David Ogilvy on how clients should choose an agency

In the 1960s, advertising legend David Ogilvy offered advice on how clients should choose an agency in his book Ogilvy On Advertising. In it, he wrote:

“Sir or Madam”

(He was formal like that.)

“If you have decided to hire a new agency, permit me to suggest a simple way to go about it. Don’t delegate the selection to a committee of pettifoggers. They usually get it wrong. Do it yourself.”

(I don’t know what a pettifogger is, but if it’s anything like a committee, I don’t want to meet one.)

“Start by leafing through some magazines. Tear out the advertisements you envy, and find out which agencies did them. Watch television for three evenings, make a list of commercials you envy, and find out which agencies did them.”

(This was the sixties after-all, but today clients can apply that general principle to websites.)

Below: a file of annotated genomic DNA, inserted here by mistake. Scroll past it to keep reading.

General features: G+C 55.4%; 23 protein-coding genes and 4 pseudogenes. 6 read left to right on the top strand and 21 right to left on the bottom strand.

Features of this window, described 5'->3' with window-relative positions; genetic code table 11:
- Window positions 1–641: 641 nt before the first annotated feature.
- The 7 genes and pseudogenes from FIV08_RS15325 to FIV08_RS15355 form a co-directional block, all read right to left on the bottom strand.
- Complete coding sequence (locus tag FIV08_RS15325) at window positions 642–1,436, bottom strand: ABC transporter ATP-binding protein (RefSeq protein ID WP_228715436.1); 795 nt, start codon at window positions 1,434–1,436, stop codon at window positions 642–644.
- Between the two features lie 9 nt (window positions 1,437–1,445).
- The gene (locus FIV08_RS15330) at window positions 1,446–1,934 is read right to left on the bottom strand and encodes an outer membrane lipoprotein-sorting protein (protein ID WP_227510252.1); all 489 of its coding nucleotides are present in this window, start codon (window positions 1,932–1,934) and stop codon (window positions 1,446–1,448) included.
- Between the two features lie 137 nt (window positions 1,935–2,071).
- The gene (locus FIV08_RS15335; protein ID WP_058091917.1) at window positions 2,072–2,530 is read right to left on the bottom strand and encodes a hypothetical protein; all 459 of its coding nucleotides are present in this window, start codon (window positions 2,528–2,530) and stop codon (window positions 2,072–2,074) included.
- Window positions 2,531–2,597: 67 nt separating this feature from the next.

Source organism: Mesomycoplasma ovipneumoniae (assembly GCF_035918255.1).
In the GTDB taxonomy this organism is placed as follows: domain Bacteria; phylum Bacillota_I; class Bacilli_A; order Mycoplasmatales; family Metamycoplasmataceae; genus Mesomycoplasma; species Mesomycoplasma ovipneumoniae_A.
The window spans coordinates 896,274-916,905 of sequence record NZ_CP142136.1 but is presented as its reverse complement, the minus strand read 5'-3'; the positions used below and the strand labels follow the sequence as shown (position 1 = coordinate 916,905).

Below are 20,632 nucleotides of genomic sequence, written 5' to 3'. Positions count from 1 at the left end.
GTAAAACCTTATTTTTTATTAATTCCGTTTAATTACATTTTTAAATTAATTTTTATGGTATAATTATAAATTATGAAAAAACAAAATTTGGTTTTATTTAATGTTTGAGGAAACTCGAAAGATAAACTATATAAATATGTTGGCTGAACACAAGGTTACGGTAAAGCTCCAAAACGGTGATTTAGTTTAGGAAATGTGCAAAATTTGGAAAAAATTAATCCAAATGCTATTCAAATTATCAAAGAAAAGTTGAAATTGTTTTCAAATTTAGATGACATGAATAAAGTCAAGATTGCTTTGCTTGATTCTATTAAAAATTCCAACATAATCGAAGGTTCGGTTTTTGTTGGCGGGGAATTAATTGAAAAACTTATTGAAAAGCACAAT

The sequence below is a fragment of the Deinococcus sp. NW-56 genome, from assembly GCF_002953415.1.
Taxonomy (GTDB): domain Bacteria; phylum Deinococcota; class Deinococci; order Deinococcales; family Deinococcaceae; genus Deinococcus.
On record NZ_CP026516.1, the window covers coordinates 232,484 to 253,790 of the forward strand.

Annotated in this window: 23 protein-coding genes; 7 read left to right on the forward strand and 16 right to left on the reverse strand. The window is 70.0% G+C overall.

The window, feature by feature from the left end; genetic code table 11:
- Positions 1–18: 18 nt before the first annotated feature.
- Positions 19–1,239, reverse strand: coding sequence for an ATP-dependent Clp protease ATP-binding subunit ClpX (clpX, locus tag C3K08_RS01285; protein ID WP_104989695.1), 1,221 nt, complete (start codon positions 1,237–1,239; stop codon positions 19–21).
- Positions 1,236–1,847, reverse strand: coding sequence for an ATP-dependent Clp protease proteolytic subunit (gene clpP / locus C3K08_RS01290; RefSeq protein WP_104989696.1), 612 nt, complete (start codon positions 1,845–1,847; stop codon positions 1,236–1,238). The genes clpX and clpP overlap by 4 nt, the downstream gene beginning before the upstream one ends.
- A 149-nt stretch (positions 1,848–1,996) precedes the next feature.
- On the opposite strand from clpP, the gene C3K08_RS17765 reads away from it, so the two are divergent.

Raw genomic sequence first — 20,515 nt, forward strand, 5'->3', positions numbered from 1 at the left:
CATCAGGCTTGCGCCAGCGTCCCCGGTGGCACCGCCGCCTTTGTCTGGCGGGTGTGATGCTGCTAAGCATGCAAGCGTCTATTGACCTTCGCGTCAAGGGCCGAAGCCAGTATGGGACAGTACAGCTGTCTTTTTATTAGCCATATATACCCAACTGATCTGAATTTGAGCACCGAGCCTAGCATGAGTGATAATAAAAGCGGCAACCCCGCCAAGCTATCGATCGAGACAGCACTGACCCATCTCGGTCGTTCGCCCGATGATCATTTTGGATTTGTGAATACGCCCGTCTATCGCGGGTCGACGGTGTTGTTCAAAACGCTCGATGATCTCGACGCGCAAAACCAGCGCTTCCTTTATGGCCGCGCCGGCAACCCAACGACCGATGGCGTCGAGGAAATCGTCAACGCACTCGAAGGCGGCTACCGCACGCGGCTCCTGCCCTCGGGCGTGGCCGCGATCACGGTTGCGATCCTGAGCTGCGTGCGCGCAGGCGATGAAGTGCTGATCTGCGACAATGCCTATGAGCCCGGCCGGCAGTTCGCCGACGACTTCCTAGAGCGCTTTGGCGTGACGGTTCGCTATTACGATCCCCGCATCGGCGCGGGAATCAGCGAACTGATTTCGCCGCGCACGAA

“You know have a list of agencies. Find out which are working for your competitors and thus are unavailable to you. By this time you have a short list.”

(And this is where his advice hits home.)

“Meet the head of each agency and his Creative Director.”

(Or her, it was the sixties after-all.)

“Make sure the chemistry between them and you is good. Happy marriages fructify, unhappy ones don’t. Ask to see each agency’s six best print ads and six best television commercials. Pick the agency whose campaigns interest you most.”

This advice may be fifty years old, but its highly still relevant today because it respects both the process and the creative people involved in, it by promoting hiring decisions that are based on personality and past performance, not on how well a designer is judged to have passed the challenges set by a request for proposal.


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